The tree is commonly found in south east Asia and venerated particularly by Hindus and Buddhists. It is known by many names like Banyan in  English, Bahupada, vata in Sanskrit, Bar, bargad, bor in  Hindi, Bar, bot in  Bengali, Vad, vadlo, vor in Gujurati, Vada, wad, war in Marathi, Marri, peddamarri, vati in Telugu, Al, Alam in Tamil, Ala, alada mara, vata in Kannada, Alo, vatan in Malayalam.

Its botanical name is Ficus benghalensis and it belongs to the fig family Moraceae.Generally, it cohabits with another sacred tree called Pipul.

The tree features in many myths. The tree represents eternal life because it supports its expanding canopy by growing special roots from its branches. These roots hang down and act as props over an ever widening circle, reflecting the Sanskrit name bahupada, meaning ‘one with many feet’.

In Hinduism, tree represents immortality and there are many stories about it in ancient literature. In a song called the ‘Bhagavad Gita’ or ‘Song of the Lord‘, Krishna uses the banyan tree as a symbol to describe the true meaning of life to the warrior hero Arjuna. Banyan is viewed by Hindus as the male plant to the closely related peepul or bodhi tree (Ficus religiosa). It is regarded as a sin to destroy either of these trees. It is commendable for a person to plant a young banyan close to a peepul, and this is done with a ceremony similar to that of marriage. It is customary to place a piece of silver money under the roots of the young banyan.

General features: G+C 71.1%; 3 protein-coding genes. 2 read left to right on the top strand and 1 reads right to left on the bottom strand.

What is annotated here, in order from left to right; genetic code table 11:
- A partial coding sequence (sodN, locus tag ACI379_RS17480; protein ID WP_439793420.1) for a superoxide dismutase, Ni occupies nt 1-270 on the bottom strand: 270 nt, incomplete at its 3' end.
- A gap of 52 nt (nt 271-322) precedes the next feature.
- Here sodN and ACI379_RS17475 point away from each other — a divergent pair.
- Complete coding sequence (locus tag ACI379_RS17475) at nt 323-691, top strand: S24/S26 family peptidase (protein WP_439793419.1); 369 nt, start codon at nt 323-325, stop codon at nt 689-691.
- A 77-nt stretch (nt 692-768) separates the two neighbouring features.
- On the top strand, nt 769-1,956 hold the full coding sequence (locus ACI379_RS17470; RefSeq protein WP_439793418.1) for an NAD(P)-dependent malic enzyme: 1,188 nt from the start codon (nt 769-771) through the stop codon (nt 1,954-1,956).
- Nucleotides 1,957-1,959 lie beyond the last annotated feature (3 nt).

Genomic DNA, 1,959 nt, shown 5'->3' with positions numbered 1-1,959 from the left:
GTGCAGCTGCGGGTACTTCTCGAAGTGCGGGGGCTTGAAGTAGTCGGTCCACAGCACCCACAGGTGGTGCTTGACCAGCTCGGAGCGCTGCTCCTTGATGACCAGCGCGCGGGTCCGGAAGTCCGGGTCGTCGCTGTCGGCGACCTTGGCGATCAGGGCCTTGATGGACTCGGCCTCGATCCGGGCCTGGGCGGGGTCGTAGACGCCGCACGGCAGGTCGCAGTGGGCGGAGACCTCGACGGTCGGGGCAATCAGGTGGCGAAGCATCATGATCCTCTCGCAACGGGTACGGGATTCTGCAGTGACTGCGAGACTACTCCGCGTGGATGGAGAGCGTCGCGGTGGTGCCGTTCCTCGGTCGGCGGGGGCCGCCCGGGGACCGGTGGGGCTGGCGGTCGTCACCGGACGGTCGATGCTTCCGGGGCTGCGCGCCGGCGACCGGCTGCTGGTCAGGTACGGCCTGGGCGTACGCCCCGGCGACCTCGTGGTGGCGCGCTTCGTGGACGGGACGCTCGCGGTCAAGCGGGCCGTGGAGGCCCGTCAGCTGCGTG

Banyan is mentioned in the Buddhist Jataka tales. In the tale of Satyavan and Savitri, Satyavan lost his life beneath the branches of a banyan. Savitri courageously entered into a debate with Yama, the God of Death, and won his life back. In memory of this couple, in the month of Jyestha during May and June, the tree is celebrated. Married women visit a banyan and pray for the long life of their husbands.